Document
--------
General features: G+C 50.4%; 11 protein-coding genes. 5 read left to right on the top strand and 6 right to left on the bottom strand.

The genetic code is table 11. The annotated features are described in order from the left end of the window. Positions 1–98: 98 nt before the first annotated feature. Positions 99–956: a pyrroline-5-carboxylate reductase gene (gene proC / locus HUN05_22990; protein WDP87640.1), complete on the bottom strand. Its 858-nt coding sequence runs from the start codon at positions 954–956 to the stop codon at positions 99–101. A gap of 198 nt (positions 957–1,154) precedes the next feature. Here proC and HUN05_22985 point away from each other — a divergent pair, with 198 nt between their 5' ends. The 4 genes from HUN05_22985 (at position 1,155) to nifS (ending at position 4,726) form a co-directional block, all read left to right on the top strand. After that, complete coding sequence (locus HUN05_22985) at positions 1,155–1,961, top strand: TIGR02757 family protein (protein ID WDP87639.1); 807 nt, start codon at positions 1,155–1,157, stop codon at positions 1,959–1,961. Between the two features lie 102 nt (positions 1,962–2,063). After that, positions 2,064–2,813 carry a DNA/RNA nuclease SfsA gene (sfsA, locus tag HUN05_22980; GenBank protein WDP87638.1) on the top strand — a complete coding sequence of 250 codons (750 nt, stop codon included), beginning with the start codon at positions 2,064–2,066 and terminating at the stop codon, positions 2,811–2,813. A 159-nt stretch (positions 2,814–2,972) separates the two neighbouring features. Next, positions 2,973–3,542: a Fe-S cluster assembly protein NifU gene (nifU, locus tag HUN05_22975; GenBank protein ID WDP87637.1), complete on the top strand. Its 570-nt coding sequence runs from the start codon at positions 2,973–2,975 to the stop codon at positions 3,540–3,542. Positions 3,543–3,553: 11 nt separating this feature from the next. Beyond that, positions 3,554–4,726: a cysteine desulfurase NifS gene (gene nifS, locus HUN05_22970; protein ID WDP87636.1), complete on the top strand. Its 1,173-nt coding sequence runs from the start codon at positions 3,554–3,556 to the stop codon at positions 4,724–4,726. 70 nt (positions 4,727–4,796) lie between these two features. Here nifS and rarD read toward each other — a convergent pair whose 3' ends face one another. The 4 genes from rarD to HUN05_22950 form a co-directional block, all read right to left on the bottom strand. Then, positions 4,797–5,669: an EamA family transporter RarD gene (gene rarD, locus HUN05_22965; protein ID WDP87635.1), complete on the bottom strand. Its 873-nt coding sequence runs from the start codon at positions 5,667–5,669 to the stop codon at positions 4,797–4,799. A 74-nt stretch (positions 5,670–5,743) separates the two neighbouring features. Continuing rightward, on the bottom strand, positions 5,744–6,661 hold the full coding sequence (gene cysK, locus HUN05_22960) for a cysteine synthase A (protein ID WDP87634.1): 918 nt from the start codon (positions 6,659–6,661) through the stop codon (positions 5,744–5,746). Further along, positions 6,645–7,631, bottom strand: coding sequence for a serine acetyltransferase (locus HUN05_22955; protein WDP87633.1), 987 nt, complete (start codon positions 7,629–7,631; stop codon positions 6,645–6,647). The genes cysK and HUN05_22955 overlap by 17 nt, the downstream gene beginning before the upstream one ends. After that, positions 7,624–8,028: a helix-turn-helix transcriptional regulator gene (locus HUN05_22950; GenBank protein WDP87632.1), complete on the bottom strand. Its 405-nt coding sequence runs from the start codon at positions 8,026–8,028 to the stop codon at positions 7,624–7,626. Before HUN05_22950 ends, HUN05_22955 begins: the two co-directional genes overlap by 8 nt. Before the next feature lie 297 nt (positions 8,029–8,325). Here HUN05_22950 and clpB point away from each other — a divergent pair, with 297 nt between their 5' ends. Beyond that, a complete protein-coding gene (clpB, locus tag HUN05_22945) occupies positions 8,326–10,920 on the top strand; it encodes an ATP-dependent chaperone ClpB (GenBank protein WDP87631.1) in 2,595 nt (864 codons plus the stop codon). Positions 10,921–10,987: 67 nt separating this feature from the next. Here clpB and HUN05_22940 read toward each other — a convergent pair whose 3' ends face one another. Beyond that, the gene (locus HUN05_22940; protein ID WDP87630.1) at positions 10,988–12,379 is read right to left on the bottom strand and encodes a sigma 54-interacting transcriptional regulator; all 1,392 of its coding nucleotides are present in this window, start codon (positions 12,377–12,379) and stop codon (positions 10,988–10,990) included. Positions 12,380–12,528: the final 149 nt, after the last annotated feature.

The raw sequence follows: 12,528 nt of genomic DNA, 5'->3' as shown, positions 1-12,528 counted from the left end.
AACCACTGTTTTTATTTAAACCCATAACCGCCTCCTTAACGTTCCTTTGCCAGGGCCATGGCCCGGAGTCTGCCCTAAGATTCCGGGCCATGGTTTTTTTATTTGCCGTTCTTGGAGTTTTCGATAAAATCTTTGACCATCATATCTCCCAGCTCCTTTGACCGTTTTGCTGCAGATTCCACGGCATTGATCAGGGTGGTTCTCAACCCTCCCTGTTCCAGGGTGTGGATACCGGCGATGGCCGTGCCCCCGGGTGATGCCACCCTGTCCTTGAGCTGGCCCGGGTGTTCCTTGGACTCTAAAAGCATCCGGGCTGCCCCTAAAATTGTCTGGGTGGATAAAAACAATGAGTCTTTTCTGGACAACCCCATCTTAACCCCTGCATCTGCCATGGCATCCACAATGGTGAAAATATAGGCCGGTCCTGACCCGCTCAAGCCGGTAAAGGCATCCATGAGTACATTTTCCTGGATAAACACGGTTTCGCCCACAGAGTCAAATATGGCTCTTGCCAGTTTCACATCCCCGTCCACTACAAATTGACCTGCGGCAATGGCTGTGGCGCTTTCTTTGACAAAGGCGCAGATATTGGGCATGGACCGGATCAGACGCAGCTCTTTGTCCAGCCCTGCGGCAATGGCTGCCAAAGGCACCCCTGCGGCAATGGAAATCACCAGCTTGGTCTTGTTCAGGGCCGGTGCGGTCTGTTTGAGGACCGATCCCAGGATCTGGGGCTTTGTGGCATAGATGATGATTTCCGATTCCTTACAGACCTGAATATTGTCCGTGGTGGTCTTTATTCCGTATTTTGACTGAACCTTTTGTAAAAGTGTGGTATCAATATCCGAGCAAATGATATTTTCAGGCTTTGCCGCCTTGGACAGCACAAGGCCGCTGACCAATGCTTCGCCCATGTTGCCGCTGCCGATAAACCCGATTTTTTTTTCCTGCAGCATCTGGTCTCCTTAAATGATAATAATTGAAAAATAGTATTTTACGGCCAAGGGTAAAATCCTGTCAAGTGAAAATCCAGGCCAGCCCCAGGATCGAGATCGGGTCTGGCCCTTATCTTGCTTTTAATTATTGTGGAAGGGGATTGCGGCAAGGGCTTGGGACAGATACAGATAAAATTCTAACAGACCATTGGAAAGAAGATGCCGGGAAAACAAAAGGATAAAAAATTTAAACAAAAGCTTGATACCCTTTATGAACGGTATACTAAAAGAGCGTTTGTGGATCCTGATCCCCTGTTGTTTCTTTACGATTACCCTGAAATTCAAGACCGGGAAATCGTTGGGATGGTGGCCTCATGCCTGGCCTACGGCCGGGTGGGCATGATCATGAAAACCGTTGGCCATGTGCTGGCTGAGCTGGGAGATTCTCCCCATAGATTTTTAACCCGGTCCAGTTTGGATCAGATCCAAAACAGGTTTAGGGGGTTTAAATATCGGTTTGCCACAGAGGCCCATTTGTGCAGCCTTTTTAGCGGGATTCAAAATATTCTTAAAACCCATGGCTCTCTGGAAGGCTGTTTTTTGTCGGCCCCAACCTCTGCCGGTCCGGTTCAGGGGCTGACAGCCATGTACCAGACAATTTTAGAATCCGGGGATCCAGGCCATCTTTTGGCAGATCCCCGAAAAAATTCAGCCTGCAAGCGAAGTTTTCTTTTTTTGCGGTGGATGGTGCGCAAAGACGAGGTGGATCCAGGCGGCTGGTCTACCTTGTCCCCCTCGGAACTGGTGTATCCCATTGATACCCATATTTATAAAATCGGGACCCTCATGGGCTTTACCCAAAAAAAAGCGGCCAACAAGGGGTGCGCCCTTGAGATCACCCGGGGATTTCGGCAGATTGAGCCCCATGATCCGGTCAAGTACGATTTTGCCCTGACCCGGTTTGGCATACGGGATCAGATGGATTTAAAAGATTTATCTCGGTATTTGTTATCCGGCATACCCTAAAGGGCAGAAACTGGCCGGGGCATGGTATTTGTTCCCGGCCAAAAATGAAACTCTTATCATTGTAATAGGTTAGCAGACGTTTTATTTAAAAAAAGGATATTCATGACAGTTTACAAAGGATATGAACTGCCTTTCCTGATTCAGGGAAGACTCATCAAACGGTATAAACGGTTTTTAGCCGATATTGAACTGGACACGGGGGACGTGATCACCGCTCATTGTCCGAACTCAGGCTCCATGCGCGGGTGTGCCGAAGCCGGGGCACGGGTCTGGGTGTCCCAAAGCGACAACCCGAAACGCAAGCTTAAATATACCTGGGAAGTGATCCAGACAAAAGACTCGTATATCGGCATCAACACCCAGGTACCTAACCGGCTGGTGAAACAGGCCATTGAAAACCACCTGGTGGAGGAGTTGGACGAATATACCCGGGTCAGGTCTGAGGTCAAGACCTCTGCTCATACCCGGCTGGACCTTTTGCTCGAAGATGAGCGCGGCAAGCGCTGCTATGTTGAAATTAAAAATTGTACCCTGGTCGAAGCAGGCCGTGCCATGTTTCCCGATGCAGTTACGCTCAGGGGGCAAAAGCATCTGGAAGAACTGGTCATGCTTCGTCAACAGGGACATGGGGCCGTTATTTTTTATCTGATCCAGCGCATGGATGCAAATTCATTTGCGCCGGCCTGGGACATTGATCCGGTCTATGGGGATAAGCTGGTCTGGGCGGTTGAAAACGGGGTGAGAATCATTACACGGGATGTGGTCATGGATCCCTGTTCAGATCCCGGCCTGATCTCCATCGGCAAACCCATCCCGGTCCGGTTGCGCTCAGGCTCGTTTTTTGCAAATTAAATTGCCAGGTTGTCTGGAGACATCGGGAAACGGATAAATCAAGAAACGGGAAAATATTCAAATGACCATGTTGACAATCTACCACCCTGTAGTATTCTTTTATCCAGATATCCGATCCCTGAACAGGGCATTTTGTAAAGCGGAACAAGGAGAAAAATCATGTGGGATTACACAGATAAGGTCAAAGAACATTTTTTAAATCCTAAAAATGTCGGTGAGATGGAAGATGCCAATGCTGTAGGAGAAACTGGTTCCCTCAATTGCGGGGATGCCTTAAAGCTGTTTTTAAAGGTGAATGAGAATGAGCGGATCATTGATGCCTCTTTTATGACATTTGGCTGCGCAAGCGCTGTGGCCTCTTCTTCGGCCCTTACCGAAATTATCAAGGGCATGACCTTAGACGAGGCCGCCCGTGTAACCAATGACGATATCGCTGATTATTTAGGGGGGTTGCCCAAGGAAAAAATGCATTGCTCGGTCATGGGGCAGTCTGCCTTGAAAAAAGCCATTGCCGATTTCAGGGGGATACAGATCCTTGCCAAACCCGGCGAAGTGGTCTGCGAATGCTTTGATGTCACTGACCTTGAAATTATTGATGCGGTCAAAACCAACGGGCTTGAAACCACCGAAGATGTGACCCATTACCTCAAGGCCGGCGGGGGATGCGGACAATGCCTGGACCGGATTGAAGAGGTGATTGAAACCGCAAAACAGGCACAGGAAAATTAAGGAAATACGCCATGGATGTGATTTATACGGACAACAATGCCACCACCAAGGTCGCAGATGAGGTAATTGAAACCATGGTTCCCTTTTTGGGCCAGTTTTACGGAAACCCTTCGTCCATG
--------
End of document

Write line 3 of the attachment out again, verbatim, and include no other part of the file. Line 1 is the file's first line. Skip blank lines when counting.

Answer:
The raw sequence follows: 12,528 nt of genomic DNA, 5'->3' as shown, positions 1-12,528 counted from the left end.